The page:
Oct 27, 2014

Curious and Open...

On good days, I ask and listen before I throw down the gauntlet of consequences and lectures. No, I'm not talking about time-ins, necessarily. I'm talking about being curious and open.

My therapist and I were talking about curiosity and openness as a way of minimizing anxiety, and the areas where I could practice it. 

The tricky thing about being curious and open is that it's really hard to fake. It doesn't work very well if you tell yourself to ask a question, and even succeed at asking, but then instead of listening to the answer you're plotting your response and how you will SMASH the other person's viewpoint, and possibly the other person entirely. I sometimes have to give myself a little time-out to allow for a perspective-change, and then I can come back and be ready to listen before responding.  But when I can do it, I am sometimes surprised at the answers I get, and how different reality can be from my perceptions and assumptions.

Case in point, and one of my favorite surprising stories about His Highness--

Once when he was about 5, I was putting some laundry away for His Highness. As I opened his drawer I saw that he had dumped the entire contents of his dinosaur bucket inside. Dinos, little plastic boulders, and even some fake vegetation. He was at school, so I couldn't yell for him to "Come here right NOW!!" and he was old enough that I wasn't about to clean out the drawer myself, so I left it for the time being. I didn't know if he was hiding them for some reason, or just being lazy (in a really strange way) about putting them away, so by the time he got home I was genuinely curious as to why...on earth...he had done that. I asked him, "Your Highness, why did you choose to put your dinosaurs in with your socks and unders?"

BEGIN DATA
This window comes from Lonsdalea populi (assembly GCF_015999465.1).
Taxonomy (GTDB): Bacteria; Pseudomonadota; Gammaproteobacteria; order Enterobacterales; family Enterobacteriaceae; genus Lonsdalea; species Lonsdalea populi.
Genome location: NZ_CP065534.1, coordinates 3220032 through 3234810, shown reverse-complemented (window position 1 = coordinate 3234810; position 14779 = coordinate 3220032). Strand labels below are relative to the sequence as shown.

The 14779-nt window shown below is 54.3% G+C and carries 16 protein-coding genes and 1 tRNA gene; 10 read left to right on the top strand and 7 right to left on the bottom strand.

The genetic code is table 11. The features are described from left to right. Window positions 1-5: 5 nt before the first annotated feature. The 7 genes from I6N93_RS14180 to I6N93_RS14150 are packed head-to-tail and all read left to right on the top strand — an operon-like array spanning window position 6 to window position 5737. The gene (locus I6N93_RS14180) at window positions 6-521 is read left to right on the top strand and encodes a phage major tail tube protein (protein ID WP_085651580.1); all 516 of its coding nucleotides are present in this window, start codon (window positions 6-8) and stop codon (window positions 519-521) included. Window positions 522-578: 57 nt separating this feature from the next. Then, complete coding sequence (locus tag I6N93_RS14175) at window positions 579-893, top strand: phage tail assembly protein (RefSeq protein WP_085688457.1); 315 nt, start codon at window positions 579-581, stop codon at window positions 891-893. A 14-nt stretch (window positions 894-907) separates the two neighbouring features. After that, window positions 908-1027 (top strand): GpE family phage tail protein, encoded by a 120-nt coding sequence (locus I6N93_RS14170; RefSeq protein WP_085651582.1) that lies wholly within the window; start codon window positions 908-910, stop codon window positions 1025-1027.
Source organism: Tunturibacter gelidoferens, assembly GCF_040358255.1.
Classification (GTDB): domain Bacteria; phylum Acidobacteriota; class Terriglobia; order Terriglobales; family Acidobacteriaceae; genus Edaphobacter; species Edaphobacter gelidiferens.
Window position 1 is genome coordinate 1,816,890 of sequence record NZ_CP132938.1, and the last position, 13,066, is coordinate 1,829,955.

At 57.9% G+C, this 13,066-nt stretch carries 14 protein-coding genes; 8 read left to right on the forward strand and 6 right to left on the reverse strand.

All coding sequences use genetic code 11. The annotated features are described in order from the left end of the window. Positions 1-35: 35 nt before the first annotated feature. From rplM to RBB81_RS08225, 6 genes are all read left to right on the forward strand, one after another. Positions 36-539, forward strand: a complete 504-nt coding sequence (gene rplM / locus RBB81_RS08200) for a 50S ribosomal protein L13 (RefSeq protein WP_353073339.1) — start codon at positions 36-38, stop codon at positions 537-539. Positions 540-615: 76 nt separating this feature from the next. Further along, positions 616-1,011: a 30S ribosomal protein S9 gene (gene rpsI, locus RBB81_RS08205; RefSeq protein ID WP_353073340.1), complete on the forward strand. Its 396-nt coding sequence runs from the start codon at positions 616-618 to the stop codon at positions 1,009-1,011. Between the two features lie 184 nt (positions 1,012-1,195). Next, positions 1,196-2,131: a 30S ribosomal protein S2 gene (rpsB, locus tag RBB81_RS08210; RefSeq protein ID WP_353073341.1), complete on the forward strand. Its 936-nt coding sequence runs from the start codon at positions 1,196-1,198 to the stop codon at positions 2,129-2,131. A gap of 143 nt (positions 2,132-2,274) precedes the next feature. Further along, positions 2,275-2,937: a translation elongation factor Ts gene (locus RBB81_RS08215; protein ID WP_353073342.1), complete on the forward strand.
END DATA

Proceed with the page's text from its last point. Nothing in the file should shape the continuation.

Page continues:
He responded, "I thought it would be really cool to open my drawer and have it be like a prehistoric land." 

And then my entire view of the world shifted within about a half second, and of course I replied, "Oh! That's a good idea. I was just wondering." Then I seriously considered borrowing some of the dinosaurs so I could create my own prehistoric sock drawer.

I didn't though, and I didn't ask him about it anymore, and eventually he wanted to play with the dinos and cleared them out of the drawer himself. 

When you think about it, his motivation isn't all that remarkable for a five-year-old, but it was so far removed from my parent-putting-away-laundry motivation that it took me by surprise. And I was really glad that I asked before correcting him, because as I thought better of it, it was very much along the lines of a desk chair on a bed

I think the point is that these kinds of things can happen with anyone, and not just little kids. Perhaps the answer won't be quite as cute so as to make one melt into a puddle of goo over their children's adorable brilliance, but maybe it will be endearing. Or at least, um, not hostile?

It sure seems to work for me. When I remember to ask first and be curious & open...


Kris R. said...

"I thought it would be really cool to open my drawer and have it be like a prehistoric land." Obvious, right. Who doesn't do this? For instance, in my sock/underoo drawer I also have a plethora of hypodermic syringes, rolling papers, and tiny airplane flasks of alcohol -- "people" keep having a problem with this, while I just call it my "junkie" drawer. What's the big deal, right? btw, I am not a robot

Skerrib said...

Dang it Kris! Stop giving people ideas.